3 Common Mortgage Questions Answered
When it comes to mortgages, sadly, we don’t learn about this stuff in school. It’s up to us to do our research and figure out the answers on our own. To help make things easier, we thought we’d answers some of the most common mortgage questions Canadians have.
Why should I get a pre-approval mortgage?
If you’re serious about buying a home, a mortgage pre-approval is a must-have. A mortgage pre-approval is a lot more thorough than a mortgage pre-qualification.
A pre-qualification enters some numbers into a mortgage calculator and spits out some results. Meanwhile, a pre-approval looks at other important factors, including your income, down payment and credit. These are important factors, as an issue with any one of them could cause problems with your mortgage approval later.
A pre-approval gives you that added confidence that you’re financially prepared to buy a home. Your realtor may also ask you for a copy of your pre-approval before taking you to view properties, so it’s important to have one in hand.
If I get a mortgage pre-approval, do I still need to include the condition of financing?
That’s a great question. Many people who get a pre-approval mortgage assume that they no longer need to include conditions of financing. While a mortgage pre-approval certainly helps, it doesn’t guarantee mortgage financing. For that reason, you might still consider including the condition of financing.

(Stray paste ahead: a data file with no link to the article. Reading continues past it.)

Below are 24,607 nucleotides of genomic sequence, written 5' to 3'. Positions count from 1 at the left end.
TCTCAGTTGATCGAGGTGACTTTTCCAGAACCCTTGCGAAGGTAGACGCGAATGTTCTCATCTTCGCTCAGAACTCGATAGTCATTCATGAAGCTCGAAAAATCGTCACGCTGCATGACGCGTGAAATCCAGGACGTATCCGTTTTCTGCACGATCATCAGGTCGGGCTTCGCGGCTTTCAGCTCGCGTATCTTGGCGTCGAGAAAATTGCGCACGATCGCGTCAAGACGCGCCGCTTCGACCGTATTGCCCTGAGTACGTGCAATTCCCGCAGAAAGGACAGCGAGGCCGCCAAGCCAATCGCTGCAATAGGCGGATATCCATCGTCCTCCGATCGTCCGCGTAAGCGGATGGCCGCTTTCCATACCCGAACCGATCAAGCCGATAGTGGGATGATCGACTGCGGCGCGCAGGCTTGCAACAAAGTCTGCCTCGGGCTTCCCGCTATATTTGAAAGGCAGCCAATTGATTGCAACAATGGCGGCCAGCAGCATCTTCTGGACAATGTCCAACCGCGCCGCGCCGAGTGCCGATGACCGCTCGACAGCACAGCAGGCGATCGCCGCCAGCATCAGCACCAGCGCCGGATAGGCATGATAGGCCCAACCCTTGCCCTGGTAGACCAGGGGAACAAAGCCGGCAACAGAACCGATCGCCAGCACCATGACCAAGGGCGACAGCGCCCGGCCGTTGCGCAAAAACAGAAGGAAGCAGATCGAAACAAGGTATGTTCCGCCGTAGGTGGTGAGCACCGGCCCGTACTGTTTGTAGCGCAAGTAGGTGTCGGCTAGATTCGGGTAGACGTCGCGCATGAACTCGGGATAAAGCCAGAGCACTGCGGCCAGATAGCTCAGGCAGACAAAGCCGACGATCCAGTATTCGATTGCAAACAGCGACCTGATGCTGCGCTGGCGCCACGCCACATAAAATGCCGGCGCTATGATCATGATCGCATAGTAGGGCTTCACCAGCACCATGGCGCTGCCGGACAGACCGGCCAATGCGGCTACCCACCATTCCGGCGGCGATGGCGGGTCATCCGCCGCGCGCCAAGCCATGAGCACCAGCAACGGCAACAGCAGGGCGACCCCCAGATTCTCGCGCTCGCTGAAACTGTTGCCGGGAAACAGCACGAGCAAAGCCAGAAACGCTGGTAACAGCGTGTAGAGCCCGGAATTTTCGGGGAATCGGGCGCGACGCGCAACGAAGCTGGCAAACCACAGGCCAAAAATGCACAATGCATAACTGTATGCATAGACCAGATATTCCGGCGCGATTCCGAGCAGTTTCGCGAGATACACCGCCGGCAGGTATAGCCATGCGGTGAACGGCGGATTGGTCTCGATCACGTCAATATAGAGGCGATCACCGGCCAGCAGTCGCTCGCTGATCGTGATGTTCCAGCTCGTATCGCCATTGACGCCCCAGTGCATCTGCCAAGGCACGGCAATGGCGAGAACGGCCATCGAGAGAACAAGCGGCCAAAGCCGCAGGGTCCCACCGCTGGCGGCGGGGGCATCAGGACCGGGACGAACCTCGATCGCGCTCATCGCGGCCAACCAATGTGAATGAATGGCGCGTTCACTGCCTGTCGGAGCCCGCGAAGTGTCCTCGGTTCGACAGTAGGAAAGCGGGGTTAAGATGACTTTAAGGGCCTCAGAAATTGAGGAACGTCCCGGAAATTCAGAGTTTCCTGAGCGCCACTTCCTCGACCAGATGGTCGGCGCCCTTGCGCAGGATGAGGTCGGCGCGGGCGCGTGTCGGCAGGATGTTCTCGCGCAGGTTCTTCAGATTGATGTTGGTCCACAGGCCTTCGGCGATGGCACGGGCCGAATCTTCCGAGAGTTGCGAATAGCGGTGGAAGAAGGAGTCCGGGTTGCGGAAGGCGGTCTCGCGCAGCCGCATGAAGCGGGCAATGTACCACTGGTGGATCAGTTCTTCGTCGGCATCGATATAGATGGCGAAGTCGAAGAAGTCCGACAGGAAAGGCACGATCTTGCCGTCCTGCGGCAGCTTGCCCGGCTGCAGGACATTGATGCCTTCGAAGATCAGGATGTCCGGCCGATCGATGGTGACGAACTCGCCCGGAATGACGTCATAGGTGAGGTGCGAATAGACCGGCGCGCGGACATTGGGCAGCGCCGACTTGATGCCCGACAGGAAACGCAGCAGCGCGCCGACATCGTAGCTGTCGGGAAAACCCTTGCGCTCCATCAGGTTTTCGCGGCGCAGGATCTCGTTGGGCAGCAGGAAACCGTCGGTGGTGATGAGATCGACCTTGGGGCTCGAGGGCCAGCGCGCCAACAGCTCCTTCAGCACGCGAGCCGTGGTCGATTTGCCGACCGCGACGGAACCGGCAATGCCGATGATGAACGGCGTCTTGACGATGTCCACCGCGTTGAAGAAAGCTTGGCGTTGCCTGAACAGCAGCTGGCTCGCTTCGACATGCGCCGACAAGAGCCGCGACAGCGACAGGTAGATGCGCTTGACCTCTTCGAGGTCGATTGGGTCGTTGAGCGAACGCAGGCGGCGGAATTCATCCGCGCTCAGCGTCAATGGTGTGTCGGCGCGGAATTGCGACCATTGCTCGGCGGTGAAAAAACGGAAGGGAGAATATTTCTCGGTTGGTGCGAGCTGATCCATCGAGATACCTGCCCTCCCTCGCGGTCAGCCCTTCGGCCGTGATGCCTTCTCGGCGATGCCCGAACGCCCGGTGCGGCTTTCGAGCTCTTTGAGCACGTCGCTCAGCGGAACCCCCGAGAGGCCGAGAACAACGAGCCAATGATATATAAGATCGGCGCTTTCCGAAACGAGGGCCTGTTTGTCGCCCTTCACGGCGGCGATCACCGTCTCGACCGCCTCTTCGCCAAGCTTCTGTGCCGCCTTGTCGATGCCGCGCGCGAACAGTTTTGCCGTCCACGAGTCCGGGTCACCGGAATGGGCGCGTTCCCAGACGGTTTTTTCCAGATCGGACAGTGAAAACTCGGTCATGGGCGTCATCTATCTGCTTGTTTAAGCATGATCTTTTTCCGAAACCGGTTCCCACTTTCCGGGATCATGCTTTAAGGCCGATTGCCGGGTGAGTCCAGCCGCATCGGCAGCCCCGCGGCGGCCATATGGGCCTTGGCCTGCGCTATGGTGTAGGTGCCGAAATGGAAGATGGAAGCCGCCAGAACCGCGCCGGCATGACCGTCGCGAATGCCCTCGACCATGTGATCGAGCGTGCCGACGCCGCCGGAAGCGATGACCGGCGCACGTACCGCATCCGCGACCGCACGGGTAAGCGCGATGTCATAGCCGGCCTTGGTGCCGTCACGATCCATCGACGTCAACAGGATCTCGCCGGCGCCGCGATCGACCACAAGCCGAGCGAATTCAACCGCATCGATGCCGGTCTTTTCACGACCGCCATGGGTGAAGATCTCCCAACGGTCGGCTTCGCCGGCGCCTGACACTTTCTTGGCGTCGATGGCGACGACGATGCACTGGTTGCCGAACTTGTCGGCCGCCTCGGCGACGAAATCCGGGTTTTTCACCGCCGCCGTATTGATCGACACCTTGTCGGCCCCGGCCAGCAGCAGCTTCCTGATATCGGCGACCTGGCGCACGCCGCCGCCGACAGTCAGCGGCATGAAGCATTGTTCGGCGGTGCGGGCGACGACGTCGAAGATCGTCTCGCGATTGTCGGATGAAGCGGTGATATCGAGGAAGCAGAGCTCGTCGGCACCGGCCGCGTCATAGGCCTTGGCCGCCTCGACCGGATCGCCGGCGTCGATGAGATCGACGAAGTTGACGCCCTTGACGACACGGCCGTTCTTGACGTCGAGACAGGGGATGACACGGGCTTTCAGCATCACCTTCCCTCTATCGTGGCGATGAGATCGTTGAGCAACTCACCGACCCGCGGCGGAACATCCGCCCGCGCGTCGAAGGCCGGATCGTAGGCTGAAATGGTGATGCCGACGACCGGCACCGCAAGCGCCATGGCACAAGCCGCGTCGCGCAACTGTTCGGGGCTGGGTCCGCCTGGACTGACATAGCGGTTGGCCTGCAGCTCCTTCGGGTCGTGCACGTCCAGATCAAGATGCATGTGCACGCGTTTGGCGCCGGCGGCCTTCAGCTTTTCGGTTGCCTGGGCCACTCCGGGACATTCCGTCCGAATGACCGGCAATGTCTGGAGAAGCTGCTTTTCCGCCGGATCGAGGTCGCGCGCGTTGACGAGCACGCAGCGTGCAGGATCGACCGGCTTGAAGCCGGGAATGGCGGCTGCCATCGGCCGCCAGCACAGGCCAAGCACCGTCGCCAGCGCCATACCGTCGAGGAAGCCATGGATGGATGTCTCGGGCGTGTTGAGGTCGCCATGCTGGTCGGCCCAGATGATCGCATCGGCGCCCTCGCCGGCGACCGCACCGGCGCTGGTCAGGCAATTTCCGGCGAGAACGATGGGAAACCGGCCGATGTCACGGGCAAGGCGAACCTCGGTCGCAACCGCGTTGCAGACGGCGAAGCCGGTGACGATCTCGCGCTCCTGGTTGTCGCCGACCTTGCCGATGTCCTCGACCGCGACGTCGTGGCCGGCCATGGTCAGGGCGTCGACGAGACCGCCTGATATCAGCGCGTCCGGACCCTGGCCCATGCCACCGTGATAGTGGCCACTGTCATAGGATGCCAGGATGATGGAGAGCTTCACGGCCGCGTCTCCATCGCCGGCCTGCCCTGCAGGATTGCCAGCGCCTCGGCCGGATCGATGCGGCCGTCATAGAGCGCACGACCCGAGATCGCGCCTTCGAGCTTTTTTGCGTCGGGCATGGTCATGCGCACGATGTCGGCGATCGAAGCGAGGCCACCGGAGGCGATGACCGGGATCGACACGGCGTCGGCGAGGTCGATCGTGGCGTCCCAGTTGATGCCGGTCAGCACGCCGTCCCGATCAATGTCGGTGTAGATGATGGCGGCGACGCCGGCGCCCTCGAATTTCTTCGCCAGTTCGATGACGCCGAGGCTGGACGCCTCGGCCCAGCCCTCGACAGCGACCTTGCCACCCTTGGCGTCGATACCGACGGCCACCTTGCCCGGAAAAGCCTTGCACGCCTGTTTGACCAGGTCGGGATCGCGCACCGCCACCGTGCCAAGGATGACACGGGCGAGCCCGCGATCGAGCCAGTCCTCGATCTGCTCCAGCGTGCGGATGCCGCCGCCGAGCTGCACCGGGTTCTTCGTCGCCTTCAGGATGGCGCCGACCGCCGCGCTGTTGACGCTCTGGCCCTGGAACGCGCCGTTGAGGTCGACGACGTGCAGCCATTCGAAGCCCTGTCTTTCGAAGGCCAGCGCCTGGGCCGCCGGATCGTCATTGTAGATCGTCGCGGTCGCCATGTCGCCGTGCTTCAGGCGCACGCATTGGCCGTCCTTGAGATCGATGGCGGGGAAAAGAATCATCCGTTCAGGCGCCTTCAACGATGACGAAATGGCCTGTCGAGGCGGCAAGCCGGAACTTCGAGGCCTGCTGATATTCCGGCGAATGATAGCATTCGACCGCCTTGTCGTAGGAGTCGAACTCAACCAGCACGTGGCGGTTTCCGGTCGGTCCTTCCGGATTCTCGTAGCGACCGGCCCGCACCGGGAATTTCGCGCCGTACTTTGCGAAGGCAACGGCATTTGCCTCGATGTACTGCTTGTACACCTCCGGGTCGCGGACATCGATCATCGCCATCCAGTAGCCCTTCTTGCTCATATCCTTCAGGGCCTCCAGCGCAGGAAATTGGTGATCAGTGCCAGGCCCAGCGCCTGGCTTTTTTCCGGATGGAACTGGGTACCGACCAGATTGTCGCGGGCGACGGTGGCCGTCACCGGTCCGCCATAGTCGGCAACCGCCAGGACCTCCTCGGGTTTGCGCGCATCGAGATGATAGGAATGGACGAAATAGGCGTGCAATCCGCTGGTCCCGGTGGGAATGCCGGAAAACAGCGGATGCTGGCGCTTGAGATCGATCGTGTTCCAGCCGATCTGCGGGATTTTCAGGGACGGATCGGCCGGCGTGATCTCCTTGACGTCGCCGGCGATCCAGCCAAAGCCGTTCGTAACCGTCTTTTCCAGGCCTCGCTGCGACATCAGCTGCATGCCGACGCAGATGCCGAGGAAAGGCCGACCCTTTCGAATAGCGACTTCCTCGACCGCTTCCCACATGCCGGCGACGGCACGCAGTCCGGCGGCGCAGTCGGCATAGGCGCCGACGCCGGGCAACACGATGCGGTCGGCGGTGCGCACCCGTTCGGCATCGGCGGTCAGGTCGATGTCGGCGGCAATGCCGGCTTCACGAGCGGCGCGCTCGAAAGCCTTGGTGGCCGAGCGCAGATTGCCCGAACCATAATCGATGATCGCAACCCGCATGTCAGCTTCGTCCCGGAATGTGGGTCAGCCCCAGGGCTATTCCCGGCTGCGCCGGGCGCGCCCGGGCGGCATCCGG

While a mortgage pre-approval looks at your income, down payment and credit, one factor that’s unknown until you have an accepted offer on a home is the property itself. There’s no way for the lender to sign off on the property until you have an accepted offer.
For that reason, you might want to consider including the condition of financing; however, that may not be possible in some markets. You can help protect yourself by getting a home inspection ahead of time to make sure you’re buying a solid home.
Do I need to pass the mortgage stress test if I’m renewing my mortgage?
That’s a good question. It depends.
If you’re renewing your mortgage and making no changes and staying with the same lender, no, you don’t have to pass the mortgage stress test. However, if you are making changes to your mortgage (i.e. refinancing it) or switching lenders, that’s when you’ll need to pass the stress test.
You may think that rule is silly. If you stay with your current lender, you won’t have to pass the stress test, even if your mortgage payment is higher than if you switched lenders and stretched out your amortization period to lower your payment, but those are the rules as they stand.
Even if you’re switching lenders and not making any changes to your mortgage, you’ll need to pass the stress test. That’s why it’s a good idea to speak with a mortgage expert in advance to make sure you can pass the stress test. Otherwise, you’re wasting your time looking into mortgage options if you can’t pass the stress test at a new lender.
The Bottom Line
Do you have more mortgage questions that remain unanswered? Speak with your mortgage experts today to get to the bottom of your unanswered questions.